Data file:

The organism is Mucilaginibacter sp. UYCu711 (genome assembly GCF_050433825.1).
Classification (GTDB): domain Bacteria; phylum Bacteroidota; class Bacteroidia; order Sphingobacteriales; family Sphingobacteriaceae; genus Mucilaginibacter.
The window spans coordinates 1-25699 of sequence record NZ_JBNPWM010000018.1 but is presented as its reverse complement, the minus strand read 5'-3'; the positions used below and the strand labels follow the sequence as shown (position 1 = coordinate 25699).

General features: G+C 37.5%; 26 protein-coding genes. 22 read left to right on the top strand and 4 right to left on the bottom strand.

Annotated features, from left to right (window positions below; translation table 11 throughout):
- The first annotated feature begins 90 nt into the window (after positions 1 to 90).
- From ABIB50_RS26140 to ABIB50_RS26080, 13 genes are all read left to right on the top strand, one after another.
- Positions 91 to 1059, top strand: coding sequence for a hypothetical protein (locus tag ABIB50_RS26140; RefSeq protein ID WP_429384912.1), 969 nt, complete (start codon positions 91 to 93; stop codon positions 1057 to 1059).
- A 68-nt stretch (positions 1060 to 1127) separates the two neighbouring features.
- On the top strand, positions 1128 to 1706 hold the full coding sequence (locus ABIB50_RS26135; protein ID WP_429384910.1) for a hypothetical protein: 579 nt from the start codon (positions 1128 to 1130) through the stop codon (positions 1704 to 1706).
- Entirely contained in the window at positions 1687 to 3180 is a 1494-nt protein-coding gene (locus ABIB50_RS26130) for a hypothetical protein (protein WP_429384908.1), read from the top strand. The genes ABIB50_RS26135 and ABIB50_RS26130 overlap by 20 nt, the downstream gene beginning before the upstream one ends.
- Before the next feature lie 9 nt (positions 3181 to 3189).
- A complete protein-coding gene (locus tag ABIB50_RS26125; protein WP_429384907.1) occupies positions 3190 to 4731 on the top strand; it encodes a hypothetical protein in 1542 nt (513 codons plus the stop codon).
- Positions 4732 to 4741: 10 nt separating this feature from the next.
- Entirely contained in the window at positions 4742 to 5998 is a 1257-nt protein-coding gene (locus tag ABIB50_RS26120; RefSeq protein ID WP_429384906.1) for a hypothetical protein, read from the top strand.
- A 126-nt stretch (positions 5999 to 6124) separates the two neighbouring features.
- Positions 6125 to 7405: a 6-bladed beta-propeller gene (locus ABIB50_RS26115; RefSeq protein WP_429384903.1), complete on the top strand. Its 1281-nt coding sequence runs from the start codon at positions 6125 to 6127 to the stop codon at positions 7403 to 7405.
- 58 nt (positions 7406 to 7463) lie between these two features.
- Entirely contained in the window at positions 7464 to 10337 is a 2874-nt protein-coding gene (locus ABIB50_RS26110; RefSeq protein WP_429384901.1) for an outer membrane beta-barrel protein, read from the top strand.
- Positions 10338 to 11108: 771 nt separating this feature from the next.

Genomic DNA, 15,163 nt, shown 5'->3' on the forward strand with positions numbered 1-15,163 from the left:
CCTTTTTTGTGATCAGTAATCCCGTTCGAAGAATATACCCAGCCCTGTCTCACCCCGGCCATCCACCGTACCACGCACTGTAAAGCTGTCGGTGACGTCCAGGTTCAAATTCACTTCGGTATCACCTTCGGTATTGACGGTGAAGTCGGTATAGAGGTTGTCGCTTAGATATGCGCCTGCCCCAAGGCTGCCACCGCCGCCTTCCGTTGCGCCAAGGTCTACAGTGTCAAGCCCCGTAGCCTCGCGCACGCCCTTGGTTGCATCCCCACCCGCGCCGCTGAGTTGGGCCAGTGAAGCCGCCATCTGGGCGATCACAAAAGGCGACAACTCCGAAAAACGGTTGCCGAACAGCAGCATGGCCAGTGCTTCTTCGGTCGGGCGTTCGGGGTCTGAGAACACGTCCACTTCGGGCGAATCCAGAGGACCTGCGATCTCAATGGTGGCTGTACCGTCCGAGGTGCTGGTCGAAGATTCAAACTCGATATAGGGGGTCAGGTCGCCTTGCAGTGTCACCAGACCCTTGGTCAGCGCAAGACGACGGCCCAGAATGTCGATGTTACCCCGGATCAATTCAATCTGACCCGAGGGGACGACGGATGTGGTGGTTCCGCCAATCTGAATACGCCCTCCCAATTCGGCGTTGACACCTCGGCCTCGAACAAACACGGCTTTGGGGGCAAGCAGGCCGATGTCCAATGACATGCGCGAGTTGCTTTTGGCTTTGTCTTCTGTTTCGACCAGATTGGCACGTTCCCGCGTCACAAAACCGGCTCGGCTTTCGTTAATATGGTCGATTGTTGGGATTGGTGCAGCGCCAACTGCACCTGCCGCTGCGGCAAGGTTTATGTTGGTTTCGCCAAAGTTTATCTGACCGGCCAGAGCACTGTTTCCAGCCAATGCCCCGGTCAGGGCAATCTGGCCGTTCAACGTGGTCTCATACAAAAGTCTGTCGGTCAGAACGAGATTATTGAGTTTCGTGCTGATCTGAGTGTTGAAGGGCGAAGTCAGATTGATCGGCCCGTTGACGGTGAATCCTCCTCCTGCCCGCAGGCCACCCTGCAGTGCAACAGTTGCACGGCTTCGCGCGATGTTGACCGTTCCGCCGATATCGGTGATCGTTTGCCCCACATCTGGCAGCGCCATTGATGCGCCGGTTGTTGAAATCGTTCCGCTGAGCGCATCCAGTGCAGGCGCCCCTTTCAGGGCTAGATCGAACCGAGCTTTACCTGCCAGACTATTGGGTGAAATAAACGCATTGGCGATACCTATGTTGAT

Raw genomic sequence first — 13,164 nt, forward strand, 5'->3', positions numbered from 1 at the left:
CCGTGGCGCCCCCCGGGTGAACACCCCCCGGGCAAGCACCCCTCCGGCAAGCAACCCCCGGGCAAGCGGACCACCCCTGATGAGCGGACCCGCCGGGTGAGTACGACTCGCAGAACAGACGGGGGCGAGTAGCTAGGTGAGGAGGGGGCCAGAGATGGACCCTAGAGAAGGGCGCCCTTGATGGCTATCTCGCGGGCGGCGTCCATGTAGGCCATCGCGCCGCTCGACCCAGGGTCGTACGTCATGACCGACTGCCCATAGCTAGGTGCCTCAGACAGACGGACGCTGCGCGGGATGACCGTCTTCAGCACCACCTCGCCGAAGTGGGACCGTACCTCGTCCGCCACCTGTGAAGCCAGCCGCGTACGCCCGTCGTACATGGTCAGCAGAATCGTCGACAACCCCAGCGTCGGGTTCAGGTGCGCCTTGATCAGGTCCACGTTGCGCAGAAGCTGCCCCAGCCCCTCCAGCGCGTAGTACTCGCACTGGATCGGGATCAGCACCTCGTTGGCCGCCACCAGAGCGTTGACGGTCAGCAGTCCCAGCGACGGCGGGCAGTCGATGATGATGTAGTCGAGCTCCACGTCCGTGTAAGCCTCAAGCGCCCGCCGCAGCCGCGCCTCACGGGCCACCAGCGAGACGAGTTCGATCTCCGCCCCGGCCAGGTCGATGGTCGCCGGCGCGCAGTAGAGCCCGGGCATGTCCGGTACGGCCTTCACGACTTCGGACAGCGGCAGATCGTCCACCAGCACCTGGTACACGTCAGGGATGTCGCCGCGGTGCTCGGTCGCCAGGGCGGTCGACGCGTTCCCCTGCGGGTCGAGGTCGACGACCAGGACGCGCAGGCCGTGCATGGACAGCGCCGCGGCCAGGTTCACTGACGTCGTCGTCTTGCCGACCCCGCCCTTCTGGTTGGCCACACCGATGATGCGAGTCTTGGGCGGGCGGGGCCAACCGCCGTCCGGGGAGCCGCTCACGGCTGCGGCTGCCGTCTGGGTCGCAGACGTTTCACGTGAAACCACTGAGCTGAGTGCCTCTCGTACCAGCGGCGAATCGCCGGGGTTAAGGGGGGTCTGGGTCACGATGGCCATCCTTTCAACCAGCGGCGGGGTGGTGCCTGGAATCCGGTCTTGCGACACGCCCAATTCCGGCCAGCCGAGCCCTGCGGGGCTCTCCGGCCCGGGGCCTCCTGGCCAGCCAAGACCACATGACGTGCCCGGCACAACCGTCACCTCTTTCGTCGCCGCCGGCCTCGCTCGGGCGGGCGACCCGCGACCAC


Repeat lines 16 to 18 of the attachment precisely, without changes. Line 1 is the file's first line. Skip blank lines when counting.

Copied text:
- A 126-nt stretch (positions 5999 to 6124) separates the two neighbouring features.
- Positions 6125 to 7405: a 6-bladed beta-propeller gene (locus ABIB50_RS26115; RefSeq protein WP_429384903.1), complete on the top strand. Its 1281-nt coding sequence runs from the start codon at positions 6125 to 6127 to the stop codon at positions 7403 to 7405.
- 58 nt (positions 7406 to 7463) lie between these two features.